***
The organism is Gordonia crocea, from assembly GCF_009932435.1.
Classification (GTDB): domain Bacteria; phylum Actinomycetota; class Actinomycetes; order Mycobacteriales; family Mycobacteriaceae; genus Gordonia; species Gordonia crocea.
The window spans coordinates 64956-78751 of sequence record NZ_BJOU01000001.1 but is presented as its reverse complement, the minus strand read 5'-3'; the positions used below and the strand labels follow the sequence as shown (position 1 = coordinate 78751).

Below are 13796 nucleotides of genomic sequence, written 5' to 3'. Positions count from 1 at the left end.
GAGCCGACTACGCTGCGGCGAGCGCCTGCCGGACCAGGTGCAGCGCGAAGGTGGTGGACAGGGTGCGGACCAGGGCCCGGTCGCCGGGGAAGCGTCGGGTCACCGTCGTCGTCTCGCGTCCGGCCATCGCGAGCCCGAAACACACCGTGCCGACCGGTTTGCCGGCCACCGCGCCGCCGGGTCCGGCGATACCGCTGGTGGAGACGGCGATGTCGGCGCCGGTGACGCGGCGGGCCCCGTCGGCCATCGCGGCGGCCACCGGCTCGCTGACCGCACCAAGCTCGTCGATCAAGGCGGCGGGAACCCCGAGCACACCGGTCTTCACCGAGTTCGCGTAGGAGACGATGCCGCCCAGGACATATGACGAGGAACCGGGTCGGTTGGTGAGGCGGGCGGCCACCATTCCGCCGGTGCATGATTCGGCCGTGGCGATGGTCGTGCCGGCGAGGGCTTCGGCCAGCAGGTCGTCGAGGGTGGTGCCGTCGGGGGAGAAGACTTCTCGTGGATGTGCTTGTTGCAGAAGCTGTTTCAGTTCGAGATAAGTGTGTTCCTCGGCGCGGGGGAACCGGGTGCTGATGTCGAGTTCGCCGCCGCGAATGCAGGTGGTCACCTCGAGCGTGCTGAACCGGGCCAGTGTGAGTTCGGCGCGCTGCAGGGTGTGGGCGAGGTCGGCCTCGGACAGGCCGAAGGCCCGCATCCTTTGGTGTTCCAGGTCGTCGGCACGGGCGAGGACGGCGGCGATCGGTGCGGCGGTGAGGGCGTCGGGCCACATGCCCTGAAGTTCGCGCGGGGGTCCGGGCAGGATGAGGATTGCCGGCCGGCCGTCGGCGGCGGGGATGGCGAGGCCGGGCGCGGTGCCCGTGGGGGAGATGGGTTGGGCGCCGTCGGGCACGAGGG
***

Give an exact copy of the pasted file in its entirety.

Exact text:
The organism is Gordonia crocea, from assembly GCF_009932435.1.
Classification (GTDB): domain Bacteria; phylum Actinomycetota; class Actinomycetes; order Mycobacteriales; family Mycobacteriaceae; genus Gordonia; species Gordonia crocea.
The window spans coordinates 64956-78751 of sequence record NZ_BJOU01000001.1 but is presented as its reverse complement, the minus strand read 5'-3'; the positions used below and the strand labels follow the sequence as shown (position 1 = coordinate 78751).

Below are 13796 nucleotides of genomic sequence, written 5' to 3'. Positions count from 1 at the left end.
GAGCCGACTACGCTGCGGCGAGCGCCTGCCGGACCAGGTGCAGCGCGAAGGTGGTGGACAGGGTGCGGACCAGGGCCCGGTCGCCGGGGAAGCGTCGGGTCACCGTCGTCGTCTCGCGTCCGGCCATCGCGAGCCCGAAACACACCGTGCCGACCGGTTTGCCGGCCACCGCGCCGCCGGGTCCGGCGATACCGCTGGTGGAGACGGCGATGTCGGCGCCGGTGACGCGGCGGGCCCCGTCGGCCATCGCGGCGGCCACCGGCTCGCTGACCGCACCAAGCTCGTCGATCAAGGCGGCGGGAACCCCGAGCACACCGGTCTTCACCGAGTTCGCGTAGGAGACGATGCCGCCCAGGACATATGACGAGGAACCGGGTCGGTTGGTGAGGCGGGCGGCCACCATTCCGCCGGTGCATGATTCGGCCGTGGCGATGGTCGTGCCGGCGAGGGCTTCGGCCAGCAGGTCGTCGAGGGTGGTGCCGTCGGGGGAGAAGACTTCTCGTGGATGTGCTTGTTGCAGAAGCTGTTTCAGTTCGAGATAAGTGTGTTCCTCGGCGCGGGGGAACCGGGTGCTGATGTCGAGTTCGCCGCCGCGAATGCAGGTGGTCACCTCGAGCGTGCTGAACCGGGCCAGTGTGAGTTCGGCGCGCTGCAGGGTGTGGGCGAGGTCGGCCTCGGACAGGCCGAAGGCCCGCATCCTTTGGTGTTCCAGGTCGTCGGCACGGGCGAGGACGGCGGCGATCGGTGCGGCGGTGAGGGCGTCGGGCCACATGCCCTGAAGTTCGCGCGGGGGTCCGGGCAGGATGAGGATTGCCGGCCGGCCGTCGGCGGCGGGGATGGCGAGGCCGGGCGCGGTGCCCGTGGGGGAGATGGGTTGGGCGCCGTCGGGCACGAGGG